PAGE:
The researchers also suggest ways to optimize future spending. In particular, places where current spending is low and populations are large are likely to be places where the most people will be saved by additional efforts – notably India, Pakistan and East African nations along the equator. "Current health-care spending is quite low, prevalence of pathogens is quite high, and human populations are large in these areas, so it makes sense to target efforts there," Dunn says.

NC State's Department of Biology is part of the university's College of Agriculture and Life Sciences.

Note: An abstract of the paper follows.

"Global Drivers of Human Pathogen Richness and Prevalence"
Authors: Robert R. Dunn and Nyeema C. Harris, North Carolina State University; T. Jonathan Davies, University of California, Santa Barbara and McGill University; Michael C. Garvin, Victoria University of WellingtonPublished: April 15, 2010, online in Proceedings of the Royal Society: B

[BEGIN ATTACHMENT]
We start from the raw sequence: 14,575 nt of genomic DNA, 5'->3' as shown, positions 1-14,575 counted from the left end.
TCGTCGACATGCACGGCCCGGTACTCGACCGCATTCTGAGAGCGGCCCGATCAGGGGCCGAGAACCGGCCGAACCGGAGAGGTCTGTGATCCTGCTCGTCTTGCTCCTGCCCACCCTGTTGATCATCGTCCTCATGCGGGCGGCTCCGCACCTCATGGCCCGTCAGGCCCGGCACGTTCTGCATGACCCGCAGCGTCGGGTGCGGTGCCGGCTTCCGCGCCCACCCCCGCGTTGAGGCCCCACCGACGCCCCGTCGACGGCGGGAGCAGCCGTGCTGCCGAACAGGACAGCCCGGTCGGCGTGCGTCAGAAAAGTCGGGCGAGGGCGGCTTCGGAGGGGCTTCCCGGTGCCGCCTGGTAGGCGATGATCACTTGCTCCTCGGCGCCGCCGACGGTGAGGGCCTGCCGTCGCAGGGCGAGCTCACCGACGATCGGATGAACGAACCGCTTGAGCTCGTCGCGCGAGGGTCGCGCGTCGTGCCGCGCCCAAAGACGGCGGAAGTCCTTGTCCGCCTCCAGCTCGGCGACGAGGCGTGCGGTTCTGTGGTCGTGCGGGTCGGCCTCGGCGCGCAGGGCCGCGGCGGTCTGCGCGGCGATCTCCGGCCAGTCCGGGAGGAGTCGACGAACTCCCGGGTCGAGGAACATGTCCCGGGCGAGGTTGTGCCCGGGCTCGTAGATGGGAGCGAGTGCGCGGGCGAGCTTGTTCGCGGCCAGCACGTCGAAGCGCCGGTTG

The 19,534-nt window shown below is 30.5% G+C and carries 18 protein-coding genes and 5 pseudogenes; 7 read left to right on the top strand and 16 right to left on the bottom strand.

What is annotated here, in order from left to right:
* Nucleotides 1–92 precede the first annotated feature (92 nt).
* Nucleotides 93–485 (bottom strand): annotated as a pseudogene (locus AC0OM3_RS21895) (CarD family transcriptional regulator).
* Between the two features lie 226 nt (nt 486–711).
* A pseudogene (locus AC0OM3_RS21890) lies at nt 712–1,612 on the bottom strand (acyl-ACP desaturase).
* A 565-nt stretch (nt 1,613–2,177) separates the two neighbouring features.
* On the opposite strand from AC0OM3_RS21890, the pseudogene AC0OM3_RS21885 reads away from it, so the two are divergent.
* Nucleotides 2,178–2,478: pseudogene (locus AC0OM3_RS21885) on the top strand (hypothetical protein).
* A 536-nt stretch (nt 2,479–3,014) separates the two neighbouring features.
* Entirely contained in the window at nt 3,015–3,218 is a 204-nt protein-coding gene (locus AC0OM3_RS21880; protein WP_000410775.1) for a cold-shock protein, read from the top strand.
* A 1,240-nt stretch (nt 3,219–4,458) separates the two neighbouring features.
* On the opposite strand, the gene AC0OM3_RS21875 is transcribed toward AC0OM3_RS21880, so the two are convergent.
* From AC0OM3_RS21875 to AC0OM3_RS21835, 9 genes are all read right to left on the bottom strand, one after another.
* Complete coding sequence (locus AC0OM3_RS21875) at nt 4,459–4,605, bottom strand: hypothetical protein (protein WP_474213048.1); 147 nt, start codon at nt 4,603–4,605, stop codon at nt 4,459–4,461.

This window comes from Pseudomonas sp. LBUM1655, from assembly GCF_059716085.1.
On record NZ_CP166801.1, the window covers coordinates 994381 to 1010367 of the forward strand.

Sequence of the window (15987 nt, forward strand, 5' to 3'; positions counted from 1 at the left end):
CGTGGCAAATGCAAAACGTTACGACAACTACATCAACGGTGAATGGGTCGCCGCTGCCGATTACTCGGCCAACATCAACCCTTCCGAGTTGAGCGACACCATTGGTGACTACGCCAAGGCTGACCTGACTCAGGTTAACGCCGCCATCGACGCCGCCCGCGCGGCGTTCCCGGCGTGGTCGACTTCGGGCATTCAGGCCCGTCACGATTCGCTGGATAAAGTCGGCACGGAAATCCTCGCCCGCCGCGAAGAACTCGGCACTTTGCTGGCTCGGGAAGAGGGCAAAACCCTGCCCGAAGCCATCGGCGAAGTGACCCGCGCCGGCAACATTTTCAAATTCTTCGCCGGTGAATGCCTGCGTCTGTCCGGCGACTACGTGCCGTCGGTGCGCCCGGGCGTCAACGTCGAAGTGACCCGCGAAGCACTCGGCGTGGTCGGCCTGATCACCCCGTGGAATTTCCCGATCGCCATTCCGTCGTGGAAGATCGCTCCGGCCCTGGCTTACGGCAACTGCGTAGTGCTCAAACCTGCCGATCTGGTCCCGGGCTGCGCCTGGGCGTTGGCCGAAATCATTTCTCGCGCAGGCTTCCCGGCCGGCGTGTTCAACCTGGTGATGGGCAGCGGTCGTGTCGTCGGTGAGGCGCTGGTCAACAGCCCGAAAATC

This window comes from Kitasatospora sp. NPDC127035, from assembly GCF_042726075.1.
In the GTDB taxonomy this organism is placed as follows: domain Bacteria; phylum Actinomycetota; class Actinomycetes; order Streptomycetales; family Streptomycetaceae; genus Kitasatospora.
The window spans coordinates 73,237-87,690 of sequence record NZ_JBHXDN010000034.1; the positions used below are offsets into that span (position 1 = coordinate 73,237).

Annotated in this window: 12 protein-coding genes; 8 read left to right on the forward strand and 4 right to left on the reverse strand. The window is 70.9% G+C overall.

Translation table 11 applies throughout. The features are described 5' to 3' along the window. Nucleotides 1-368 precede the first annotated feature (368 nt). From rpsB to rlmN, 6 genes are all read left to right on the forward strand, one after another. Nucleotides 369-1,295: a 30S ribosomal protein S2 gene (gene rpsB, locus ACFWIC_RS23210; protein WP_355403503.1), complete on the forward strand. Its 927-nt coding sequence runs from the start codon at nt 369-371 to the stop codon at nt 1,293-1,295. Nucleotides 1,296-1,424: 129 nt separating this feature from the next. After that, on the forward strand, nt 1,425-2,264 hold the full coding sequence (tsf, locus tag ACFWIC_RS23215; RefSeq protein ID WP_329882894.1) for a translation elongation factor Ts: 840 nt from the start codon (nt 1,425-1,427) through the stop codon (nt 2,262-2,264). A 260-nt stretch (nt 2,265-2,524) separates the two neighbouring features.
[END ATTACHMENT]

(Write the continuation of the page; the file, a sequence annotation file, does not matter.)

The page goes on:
Abstract: The differences in the richness and prevalence of human pathogens among different geographic locations have ramifying consequences for societies and individuals. The relative contributions of different factors to these patterns, however, have not been fully resolved. We conduct a global analysis of the relative influence of climate, alternative host diversity, and spending on disease prevention on modern patterns in the richness and prevalence of human pathogens. Pathogen richness (number of kinds) is largely explained by the number of birds and mammals in a region. The most diverse countries with respect to birds and mammals are also the most diverse with respect to pathogens. Importantly for human health, prevalence of key human pathogens (number of cases) is strongly influenced by disease control efforts. As a consequence, even where disease richness is high, we might still control prevalence, particularly if we spend money in those regions where current spending are low, prevalence is high, and populations are large.